ResearchBlogging editor’s selections: eye jumping, Mesa Verde water control and Saudi Arabian volcanoes

skyskull “Dr. SkySkull” selects several notable posts each week from a miscellany of ResearchBlogging.org categories. He blogs at Skulls in the Stars.

(I’m out of town at a meeting this week, and didn’t have as much time to read all the posts in my area. I didn’t want to leave people hanging, however, so here’s a few of the posts that jumped out at me this week; next week I’ll catch up on all of my reading!)

  • Anatomy of a Superstition: When Your Eye “Jumps”. Superstitions can be strange things, and their origins are usually lost to history. Investigations of such beliefs, however, can lead to insights of how a people lived. Krystal of Anthropology in Practice discusses the Trinidadian view of “eye jumping”, and the possible origins and purpose of the idea.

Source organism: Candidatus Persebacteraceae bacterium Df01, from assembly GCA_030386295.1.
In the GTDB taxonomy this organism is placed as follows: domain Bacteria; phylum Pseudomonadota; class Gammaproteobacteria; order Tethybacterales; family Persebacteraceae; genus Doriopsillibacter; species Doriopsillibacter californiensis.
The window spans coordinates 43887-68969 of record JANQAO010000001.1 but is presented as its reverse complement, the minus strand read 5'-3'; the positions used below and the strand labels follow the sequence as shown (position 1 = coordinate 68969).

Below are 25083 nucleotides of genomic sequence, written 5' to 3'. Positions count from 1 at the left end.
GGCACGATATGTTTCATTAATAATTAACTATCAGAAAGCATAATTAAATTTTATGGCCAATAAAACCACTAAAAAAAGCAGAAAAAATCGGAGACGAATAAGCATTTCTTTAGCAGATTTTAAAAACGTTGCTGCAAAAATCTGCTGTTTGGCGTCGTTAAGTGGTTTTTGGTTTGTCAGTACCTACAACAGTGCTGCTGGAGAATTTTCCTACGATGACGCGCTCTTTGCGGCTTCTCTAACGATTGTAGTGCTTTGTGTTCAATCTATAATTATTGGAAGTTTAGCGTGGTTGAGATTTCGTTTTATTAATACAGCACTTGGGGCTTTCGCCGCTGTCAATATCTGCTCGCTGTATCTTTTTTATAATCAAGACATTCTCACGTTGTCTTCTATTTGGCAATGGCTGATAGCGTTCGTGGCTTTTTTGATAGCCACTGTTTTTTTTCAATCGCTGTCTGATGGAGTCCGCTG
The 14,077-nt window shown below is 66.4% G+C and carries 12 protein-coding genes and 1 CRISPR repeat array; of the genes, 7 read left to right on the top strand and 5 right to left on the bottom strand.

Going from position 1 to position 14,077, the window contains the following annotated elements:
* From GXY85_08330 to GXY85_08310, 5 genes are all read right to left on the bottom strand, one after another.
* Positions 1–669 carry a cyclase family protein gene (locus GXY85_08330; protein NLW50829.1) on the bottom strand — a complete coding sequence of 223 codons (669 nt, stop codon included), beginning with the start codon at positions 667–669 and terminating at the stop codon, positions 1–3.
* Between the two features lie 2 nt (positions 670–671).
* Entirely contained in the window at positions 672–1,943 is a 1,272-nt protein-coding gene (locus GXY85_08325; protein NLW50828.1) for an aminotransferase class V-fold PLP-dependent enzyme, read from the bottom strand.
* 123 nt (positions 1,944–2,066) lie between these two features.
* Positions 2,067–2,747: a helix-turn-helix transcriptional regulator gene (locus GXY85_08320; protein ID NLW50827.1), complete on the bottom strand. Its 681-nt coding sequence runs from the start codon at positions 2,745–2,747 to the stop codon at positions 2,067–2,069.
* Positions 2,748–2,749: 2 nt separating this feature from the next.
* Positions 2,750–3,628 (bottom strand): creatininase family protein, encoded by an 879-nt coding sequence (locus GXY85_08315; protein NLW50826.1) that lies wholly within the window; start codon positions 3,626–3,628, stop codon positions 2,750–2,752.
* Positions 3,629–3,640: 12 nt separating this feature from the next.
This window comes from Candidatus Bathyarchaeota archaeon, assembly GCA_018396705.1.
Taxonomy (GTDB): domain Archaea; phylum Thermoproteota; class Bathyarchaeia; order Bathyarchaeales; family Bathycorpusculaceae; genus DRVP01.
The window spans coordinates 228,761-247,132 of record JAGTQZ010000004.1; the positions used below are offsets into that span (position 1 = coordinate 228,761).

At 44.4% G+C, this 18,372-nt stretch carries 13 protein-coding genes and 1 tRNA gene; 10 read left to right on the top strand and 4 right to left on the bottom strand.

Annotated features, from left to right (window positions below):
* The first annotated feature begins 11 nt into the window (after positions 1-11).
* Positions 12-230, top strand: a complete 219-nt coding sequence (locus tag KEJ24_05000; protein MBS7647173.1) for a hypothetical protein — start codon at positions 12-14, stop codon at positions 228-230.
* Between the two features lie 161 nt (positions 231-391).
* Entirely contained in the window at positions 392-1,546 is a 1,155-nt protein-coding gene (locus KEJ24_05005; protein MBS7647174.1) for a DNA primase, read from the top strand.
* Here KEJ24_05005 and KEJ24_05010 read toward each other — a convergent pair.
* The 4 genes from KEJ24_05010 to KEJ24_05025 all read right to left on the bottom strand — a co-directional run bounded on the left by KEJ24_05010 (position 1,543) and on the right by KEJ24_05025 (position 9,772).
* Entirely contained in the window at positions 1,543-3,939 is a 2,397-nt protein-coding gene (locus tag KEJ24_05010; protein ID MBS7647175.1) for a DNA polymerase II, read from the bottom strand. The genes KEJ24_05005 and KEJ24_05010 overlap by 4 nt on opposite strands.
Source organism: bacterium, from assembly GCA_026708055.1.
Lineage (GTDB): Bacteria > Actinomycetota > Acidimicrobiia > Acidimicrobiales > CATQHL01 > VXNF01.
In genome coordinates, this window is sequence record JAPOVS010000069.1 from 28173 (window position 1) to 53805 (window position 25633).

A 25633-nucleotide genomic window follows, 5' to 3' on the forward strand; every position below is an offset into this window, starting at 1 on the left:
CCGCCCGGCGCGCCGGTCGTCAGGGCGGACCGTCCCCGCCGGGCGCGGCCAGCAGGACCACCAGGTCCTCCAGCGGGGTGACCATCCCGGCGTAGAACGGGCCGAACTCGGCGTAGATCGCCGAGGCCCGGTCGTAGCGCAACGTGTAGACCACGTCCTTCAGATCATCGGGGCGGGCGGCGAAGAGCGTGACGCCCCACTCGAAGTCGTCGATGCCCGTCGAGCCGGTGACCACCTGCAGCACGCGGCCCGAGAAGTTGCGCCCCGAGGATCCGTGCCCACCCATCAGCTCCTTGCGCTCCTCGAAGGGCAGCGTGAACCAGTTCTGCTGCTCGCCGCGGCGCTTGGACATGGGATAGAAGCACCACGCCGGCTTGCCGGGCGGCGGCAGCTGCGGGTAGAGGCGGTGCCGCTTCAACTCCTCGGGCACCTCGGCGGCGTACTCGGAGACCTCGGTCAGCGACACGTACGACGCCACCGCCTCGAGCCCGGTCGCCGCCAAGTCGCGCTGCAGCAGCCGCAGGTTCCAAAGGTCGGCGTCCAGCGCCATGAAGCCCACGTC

• Mesa Verde Water Control. Natives of the Southwestern United States lived in areas of extreme aridity, but still managed to build significant population centers. In a detailed post, teofilo of Gambler’s House discusses the elaborate techniques that cliff-dwelling Americans used to collect and use scarce water resources.
  • Earthquakes and Volcanoes in Saudi Arabia! Have you ever heard of such a thing? Likely not, because the volcanoes in Saudi haven’t erupted for a long time! Nevertheless, geophilo of Traversing the Razor discusses how recent earthquakes in the region have raised the possibility of eruptions — or at least more earthquakes — in the near future.

Check back next week for more “miscellaneous” suggestions!

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